“The basis of this agreement will lay the groundwork for a joint decision on land use in the Sheshelh region. It will establish land-use planning processes and effective consultation on resources, especially forestry, in the territory of Sheshelh and will mark the beginning of relations between cultures and communities,” Horgan said at the signing. The reconciliation agreement may be new, but it dates back to three agreements signed in 2016: an interim forest agreement, an agreement between the government and the government and a reconciliation agreement. The agreement announced the transfer of 288 hectares from the Crown to the urban nation, an annual share of provincial forest revenues of approximately US$480,000 and $100,000 in capacity funding provided by the province. As part of the agreement, a series of “new decision-making structures” creates a working relationship between government and government between the nation and the province. For example, in the agreement are incorporated into the joint implementation and advisory committees, Paull said coast reporter after the ceremony. A “very robust” dispute resolution mechanism was also introduced in the agreement. At the time, John Rustad, then Minister of Aboriginal Relations and Reconciliation, called the reconciliation agreement “first-rate.” B.C. allocates approximately $36 million to support land purchases and implementation costs. Funds for forestry implementation and initiatives will be distributed in the first five years of the Agreement, while both parties anticipate the evolution of the agreement to include other types of land and resource choices. “This agreement is the United Nations Declaration on the Rights of Indigenous Peoples, which is in action as we make progress for reconciliation, self-determination and long-term economic prosperity for the Sheshelh Nation and the entire region.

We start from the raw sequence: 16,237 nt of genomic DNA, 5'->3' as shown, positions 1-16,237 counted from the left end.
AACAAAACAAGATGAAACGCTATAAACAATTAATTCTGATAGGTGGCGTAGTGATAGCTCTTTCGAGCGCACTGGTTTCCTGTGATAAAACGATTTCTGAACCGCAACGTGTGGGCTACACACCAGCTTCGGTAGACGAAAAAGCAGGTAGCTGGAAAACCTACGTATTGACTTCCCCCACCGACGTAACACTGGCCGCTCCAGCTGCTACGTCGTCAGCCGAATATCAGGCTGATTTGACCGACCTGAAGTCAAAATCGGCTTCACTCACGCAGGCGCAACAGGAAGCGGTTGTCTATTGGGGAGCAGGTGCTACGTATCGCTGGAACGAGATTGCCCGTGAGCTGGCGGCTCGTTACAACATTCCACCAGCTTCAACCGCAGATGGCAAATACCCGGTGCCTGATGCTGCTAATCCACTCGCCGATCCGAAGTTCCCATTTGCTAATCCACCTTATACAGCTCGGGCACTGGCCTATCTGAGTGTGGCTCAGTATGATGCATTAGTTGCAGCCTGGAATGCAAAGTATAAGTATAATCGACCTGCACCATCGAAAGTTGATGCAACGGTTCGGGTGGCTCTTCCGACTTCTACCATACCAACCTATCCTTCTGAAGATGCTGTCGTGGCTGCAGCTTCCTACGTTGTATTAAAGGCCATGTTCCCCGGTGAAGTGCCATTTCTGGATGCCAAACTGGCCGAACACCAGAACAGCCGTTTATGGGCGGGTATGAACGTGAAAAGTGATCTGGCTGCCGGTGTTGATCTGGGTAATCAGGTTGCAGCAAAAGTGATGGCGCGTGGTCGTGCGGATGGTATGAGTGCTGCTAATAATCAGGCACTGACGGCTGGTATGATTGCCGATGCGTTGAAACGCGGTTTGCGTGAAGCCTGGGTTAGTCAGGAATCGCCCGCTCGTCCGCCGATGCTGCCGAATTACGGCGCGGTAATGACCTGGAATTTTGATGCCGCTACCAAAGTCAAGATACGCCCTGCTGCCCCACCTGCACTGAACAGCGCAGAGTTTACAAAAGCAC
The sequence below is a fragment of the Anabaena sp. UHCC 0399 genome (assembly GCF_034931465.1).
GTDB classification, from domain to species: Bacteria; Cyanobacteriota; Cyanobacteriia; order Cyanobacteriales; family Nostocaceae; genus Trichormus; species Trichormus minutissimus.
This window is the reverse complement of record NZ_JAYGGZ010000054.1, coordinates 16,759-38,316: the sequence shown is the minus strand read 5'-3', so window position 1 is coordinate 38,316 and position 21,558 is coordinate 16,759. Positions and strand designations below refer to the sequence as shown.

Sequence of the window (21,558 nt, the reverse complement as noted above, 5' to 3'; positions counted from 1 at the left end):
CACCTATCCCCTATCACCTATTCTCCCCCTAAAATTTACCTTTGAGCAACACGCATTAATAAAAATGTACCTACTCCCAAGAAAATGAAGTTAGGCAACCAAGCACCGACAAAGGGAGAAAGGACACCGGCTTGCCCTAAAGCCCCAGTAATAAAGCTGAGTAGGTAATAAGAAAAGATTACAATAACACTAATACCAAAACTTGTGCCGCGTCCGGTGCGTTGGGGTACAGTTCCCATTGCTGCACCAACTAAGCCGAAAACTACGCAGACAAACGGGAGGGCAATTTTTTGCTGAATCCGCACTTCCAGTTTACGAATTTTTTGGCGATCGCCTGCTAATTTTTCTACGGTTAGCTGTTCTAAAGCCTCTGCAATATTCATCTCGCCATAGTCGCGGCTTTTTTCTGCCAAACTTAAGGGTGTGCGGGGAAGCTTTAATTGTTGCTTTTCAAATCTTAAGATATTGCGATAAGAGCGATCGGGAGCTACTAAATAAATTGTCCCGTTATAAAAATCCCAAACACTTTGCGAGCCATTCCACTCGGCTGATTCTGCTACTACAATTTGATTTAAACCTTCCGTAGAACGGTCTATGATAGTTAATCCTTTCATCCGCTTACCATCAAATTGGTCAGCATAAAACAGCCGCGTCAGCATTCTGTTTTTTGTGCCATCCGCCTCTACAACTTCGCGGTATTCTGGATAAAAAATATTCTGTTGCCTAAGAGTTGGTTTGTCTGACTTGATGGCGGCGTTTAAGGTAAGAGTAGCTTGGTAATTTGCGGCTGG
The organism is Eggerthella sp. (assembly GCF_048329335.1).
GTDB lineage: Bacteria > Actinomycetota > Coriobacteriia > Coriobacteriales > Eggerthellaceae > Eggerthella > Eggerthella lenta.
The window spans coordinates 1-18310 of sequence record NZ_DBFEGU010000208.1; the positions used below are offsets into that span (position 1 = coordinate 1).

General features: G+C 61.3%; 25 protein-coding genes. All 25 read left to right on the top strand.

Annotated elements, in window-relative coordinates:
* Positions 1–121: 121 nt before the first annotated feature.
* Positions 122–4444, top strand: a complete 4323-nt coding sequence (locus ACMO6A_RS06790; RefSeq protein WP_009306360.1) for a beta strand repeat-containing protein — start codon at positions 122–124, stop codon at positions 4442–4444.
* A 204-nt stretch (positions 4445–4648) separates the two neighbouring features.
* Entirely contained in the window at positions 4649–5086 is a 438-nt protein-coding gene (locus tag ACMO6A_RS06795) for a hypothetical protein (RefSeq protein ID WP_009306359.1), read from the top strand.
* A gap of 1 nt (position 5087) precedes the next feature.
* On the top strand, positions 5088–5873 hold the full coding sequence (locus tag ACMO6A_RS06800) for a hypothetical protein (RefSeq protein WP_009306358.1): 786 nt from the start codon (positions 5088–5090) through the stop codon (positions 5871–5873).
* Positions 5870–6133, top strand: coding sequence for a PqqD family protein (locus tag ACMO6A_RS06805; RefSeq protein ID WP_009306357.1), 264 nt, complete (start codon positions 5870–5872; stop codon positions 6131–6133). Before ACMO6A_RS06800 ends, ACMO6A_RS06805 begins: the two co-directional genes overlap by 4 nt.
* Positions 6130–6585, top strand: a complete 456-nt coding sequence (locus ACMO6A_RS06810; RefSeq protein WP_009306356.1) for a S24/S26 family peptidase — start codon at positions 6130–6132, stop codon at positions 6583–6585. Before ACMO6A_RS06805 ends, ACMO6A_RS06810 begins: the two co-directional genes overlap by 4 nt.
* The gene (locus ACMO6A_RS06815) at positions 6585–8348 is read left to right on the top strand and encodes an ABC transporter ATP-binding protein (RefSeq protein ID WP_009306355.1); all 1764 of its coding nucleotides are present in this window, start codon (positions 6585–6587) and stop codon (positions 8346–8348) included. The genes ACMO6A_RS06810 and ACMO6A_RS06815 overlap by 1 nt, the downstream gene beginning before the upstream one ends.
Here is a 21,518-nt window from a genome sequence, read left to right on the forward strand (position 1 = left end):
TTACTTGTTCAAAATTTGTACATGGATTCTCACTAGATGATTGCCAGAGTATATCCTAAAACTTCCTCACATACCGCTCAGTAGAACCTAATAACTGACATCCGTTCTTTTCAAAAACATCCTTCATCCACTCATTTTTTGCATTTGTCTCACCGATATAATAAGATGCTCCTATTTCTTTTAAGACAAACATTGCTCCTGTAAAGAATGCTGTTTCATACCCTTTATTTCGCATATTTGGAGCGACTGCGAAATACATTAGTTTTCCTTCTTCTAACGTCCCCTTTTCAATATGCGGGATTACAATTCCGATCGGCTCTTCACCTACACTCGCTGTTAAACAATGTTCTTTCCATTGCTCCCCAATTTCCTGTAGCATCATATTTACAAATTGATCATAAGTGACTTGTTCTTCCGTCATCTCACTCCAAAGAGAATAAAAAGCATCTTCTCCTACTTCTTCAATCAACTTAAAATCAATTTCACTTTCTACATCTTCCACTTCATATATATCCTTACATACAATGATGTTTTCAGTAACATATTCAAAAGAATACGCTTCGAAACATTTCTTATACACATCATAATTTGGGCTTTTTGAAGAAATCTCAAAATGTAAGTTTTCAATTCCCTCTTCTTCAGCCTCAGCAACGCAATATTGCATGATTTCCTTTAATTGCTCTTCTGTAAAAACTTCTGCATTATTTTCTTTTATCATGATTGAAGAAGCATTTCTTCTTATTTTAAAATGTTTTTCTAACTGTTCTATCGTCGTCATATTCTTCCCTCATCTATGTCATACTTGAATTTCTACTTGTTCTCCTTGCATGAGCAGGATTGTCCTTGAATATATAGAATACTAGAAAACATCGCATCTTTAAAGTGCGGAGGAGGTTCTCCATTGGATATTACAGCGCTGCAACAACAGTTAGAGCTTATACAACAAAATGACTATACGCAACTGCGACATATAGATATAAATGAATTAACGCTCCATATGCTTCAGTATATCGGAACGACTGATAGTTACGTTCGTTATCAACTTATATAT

We are proud to be with the Shehelh and honour their ties to their Swiya, which will strengthen the exciting work we are doing together,” said Scott Fraser, Minister of Indigenous Relations and Reconciliation After 23 months of negotiations, the Shesheh Nation and the province have signed the first major reconciliation agreement of its kind between the government and an indigenous community. Home ” shishalh Nation and BC sign the pioneering B.C. has worked with sh-shelh to actively involve industry stakeholders and local governments in the agreement. The agreement is a “completely new model for true reconciliation in British Columbia,” said the nation`s leader, Warren Paull. He said this “will lay the groundwork for the next 25 years” and that the agreement “will overcome the obstacles that have caused massive delays, conflicts and disputes in the past.” The agreement covers land transfers, economic and socio-cultural investments and “long-term joint commitments,” as indicated in a communication from the Ministry of Relations and Reconciliation.